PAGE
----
Introducing The Daily Meal Council: Floyd Cardoz

Ten questions for the Indian-born, New York-based chef and cookbook author

Cardoz rose to fame as the chef at New York's groundbreaking Tabla.

Floyd Cardoz has been the executive chef of North End Grill in Manhattan's Battery Park City since it opened in January 2012 and announced just last week that he'll be leaving the restaurant to pursue additional culinary projects and to work on a forthcoming cookbook. He attended culinary school in his native Bombay, and interned in the kitchen of the Taj Mahal Intercontinental Hotel. He went on to attend Les Roches, a prominent hotel management and culinary school in Crans-Montana, Switzerland. Moving to New York, Cardoz worked under Gray Kunz at the celebrated Lespinasse, rising to the post of executive sous-chef. Before opening the North End Grill, he was executive chef–partner of Danny Meyer's Tabla, a New Indian restaurant. He published his first cookbook, One Spice, Two Spice, in 2006, and three years later, launched a line of meals for online grocer Fresh Direct. He is also the consulting chef for El Verano Taqueria at Citi Field in Queens and Nationals Park in Washington, D.C. In 2011, Cardoz won Bravo’s Top Chef Masters competition, donating his $100,000 grand prize to the Young Scientist Cancer Research Fund at New York’s Mount Sinai School of Medicine.

What's your earliest food memory?

As far as I can remember, food has always played an important role in my life. From coming home for a mid-day school lunch, to poking my head in the kitchen to see what was for my next meal. My mother reminds me that when I was a lad, if there was no seafood for lunch, I would be so upset that I would cry. She also would say of me “Most people eat to live, Floyd lives to eat.” We had a cook when I was growing up so I always remember my mother discussing our meals with the cook every day in the morning, after which our cook would purchase our daily supply of fish, meat, and vegetables from vendors who walked around our neighborhood, or go to the local market to shop. But the meals I remember the most are the ones we had when we were in Goa visiting my grandmother and great-grandmother. Every summer we spent four to six weeks at their home in Goa. We only ate Goan food. Our eggs and chicken were from the yard, the seafood was the freshest, caught that morning. The rice was from our fields and the coconuts used were from our coconut groves. Every meal was cooked in earthen pots over wood fires that went all day long. The mangos and jackfruit were from our yard as was the water from our well. All food waste was fed to our pigs, which were eventually slaughtered for sausages, salted pork, roasts, and stews. When we left to go back to Bombay we were given our share of sausage, coconut, rice, mango, and jackfruit. These meals were seasonal, local, and freshly harvested, caught, or slaughtered.

When did you first decide that you wanted to be a chef, and why?

Surprisingly I was studying to be a scientist. While I was an undergrad at St. Xavier’s College, Bombay University, I read a book, Hotel by Arthur Hailey. I was very intrigued and fascinated by the entire hospitality world. I realized then that I was not going to continue in the science world. I decided that after graduation I was going to the hospitality world. While studying hospitality management, I had to spend time in the kitchens of the school. I was surprised that I was a natural in the kitchen and had the talent for it. My dishes in class always tasted better than anyone else’s and I was continuously trying to learn new techniques. After my first year, I decided to do my internship in a kitchen so as to get it out of the way. I chose the kitchens of The Taj Mahal Hotel in Bombay. It was during that time that I realized how happy it made me feel, and that this could be an option. When I fulfilled my obligation, I decided that was going to follow my newly discovered passion for cooking. I knew then that I was breaking every rule of society by following that line of work. You just did not go into the kitchen. Most people believed that there was no future for an educated mind in the kitchen. My first years were the hardest for my personal and social life — I had none — and I was not making any money to boot. I had to borrow money from my family just to pay for my train tickets. I worked six days a week 14 to 18 hours a day, but I was happy and felt that I had found my calling.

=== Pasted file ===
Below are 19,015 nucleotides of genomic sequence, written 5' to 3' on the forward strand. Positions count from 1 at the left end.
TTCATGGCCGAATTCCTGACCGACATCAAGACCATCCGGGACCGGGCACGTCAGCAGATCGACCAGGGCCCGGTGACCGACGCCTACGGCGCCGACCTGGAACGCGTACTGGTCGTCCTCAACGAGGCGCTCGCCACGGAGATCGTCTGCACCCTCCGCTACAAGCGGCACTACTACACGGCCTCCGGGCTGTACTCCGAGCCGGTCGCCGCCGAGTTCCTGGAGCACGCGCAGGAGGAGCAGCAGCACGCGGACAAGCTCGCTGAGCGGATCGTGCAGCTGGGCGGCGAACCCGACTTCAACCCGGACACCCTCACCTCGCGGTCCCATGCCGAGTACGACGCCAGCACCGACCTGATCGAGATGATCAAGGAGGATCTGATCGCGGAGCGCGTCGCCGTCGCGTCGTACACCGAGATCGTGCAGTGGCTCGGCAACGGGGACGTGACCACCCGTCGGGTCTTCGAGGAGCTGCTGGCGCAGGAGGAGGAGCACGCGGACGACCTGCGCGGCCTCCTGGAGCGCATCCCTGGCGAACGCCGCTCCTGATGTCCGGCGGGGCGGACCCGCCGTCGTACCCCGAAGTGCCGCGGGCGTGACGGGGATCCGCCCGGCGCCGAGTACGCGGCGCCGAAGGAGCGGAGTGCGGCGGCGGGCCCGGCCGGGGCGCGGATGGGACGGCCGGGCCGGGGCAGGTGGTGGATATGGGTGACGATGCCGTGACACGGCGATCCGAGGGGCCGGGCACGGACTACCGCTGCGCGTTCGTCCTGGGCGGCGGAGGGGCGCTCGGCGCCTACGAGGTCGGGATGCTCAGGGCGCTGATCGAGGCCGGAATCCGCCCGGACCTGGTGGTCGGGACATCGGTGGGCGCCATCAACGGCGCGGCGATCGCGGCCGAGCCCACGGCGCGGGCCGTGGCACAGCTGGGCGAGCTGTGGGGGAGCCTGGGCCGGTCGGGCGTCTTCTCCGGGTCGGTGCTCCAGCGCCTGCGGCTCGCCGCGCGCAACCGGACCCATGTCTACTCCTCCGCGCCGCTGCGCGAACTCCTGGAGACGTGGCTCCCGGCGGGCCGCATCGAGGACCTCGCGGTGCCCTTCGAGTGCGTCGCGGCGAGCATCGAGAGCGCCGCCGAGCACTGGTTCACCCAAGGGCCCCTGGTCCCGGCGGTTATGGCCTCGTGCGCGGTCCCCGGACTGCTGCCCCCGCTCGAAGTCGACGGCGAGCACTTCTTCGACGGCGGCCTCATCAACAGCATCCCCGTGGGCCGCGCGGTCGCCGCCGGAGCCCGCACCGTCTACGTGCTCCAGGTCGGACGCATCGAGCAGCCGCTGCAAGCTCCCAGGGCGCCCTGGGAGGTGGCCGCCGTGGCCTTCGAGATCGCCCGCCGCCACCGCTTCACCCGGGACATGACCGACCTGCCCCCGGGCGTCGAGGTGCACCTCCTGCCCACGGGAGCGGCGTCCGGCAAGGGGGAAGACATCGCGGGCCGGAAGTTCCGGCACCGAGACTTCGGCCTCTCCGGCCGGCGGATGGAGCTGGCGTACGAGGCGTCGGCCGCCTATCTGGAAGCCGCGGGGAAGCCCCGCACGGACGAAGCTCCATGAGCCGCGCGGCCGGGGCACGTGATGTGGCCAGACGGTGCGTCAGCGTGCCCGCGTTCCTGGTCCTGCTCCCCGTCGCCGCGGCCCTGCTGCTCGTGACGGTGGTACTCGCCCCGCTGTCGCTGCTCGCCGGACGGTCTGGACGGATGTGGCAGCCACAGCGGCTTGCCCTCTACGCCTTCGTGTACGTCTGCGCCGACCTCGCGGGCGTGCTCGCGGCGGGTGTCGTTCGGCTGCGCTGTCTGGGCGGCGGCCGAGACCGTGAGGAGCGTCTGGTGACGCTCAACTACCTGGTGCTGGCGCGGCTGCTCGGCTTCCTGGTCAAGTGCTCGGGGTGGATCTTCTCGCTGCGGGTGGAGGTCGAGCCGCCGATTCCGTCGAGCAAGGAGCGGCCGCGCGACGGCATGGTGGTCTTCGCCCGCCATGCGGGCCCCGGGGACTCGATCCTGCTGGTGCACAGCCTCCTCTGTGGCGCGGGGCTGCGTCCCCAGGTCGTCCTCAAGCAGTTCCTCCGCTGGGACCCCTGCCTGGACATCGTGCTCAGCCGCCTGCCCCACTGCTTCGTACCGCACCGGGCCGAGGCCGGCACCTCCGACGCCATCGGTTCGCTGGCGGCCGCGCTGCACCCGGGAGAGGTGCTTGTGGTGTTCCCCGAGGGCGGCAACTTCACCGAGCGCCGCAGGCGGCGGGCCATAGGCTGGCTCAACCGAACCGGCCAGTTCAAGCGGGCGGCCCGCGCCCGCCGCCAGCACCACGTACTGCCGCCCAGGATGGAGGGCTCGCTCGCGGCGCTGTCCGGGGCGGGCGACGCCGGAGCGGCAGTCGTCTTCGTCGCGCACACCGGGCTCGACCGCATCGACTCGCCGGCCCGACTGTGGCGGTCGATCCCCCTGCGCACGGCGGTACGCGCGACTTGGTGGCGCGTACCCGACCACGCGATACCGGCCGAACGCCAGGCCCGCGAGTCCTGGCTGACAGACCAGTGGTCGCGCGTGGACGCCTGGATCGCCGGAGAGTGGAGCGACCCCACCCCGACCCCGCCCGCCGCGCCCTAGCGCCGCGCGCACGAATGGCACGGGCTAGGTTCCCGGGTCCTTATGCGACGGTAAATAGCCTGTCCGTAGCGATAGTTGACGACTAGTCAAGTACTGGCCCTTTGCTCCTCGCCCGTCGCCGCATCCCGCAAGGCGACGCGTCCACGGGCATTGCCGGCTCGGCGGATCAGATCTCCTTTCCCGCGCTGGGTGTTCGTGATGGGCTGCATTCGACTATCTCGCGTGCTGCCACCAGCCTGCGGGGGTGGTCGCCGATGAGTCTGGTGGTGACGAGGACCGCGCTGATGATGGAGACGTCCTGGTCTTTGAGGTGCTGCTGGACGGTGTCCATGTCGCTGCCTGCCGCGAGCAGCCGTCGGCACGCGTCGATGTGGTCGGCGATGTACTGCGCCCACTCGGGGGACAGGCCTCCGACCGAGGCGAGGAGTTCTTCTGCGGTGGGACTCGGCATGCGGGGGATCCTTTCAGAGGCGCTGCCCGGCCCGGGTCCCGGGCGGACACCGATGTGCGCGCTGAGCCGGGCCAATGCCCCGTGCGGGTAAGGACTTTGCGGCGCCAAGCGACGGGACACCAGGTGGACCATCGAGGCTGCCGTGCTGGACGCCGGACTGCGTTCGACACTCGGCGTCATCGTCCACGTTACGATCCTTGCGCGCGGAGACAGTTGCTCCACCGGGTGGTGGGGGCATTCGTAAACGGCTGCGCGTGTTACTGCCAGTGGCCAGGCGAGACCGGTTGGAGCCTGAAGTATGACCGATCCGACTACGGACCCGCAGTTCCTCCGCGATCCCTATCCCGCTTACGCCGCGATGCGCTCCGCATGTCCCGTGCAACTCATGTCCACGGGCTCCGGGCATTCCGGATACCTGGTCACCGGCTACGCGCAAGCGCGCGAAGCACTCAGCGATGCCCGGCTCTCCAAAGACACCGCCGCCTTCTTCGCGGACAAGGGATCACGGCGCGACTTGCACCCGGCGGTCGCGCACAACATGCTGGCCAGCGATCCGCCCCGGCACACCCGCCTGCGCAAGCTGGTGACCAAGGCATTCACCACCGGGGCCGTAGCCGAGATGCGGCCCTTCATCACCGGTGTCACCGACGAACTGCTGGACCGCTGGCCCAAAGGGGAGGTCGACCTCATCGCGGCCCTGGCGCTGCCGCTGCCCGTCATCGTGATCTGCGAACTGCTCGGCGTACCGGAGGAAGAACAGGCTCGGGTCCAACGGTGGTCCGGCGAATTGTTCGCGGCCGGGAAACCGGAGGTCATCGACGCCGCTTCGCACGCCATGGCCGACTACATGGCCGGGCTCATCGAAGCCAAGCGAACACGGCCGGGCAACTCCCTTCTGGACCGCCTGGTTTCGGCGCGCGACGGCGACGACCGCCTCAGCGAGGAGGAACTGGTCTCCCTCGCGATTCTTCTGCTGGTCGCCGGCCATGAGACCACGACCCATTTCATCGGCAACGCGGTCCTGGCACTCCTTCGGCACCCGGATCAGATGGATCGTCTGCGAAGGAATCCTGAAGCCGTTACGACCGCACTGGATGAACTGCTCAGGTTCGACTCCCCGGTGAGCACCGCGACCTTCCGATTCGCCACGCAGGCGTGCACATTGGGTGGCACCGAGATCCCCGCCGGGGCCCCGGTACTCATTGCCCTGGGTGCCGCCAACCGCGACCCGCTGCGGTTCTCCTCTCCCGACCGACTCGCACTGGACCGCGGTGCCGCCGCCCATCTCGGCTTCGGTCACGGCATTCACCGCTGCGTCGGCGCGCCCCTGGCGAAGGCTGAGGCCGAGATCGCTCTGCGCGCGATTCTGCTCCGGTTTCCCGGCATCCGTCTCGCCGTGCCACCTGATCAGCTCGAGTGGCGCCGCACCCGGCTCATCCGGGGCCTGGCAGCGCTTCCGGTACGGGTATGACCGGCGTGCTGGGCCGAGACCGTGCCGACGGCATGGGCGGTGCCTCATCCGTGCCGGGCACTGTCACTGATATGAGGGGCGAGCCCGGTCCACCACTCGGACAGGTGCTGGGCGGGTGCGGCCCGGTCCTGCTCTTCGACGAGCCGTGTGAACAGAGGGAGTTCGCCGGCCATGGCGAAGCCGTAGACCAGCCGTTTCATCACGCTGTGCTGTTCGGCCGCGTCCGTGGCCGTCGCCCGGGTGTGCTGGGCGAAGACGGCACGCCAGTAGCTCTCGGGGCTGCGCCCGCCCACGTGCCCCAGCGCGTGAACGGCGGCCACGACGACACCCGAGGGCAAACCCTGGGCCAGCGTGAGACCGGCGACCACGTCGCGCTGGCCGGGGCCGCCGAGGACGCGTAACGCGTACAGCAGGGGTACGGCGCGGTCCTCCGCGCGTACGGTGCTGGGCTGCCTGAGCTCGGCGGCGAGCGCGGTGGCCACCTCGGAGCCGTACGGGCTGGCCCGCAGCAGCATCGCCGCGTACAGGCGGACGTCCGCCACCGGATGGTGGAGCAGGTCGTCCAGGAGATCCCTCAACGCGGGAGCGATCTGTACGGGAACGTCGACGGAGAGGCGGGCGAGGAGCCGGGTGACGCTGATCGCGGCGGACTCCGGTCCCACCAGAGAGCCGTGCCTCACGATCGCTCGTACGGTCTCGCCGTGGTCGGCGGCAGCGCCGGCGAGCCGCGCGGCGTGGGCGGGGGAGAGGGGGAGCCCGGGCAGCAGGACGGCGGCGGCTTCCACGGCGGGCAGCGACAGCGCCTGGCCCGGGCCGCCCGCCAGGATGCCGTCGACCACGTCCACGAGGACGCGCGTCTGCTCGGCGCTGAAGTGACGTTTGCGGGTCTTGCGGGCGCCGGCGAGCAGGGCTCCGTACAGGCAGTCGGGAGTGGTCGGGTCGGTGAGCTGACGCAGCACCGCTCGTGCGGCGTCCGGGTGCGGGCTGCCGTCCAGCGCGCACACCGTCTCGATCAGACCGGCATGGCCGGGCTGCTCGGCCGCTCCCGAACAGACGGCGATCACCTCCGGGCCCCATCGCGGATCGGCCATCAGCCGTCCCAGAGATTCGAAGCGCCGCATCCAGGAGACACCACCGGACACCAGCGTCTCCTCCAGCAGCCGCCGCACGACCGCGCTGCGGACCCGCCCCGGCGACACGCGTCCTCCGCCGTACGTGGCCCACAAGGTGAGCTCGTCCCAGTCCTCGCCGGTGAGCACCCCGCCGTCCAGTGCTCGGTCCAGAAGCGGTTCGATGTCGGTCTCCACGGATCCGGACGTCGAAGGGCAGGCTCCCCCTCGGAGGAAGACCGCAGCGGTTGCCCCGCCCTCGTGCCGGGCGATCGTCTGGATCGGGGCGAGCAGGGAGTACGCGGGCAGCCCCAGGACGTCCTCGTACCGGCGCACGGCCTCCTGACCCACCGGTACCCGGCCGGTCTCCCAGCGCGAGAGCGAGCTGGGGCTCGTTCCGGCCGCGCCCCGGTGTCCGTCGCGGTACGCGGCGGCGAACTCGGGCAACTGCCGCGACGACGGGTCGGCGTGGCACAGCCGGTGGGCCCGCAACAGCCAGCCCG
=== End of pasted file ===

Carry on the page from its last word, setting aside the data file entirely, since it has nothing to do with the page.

Who was your most important culinary influence?

I have had the opportunity to work with many talented and wonderful people, both in the front of the house as well as the back of the house, who have all contributed in some way to making me the chef I am.  My culinary influences have been many. The one person who most profoundly affected me (even though I came to that realization recently) was my maternal grandmother, Esme. Nana, as we called her, was in our lives through much of our growing years. We loved her cooking and her passion for food and eating. She insisted that we always ate fresh food and we were not allowed to waste. Her mantra was: use everything, waste nothing. She taught me the value of 100 percent utilization and to see the wonder in bones, fat, offal, heads, and lesser cuts of meat.  She lived to 96, all the time loving pork fat. She also taught me to always cook with love.


My second most important culinary influence was Gray Kunz. He made me understand food and flavors much more than anyone I know. He taught me the skill of balance and texture in all my food. By using heat in my food, I was able to harness heat as a flavor profile in my food. Gray introduced me to the marrying of Asian influences in French food, thereby opening my world to using Indian influences in Western food. Giving food texture makes it more exciting and makes it taste better.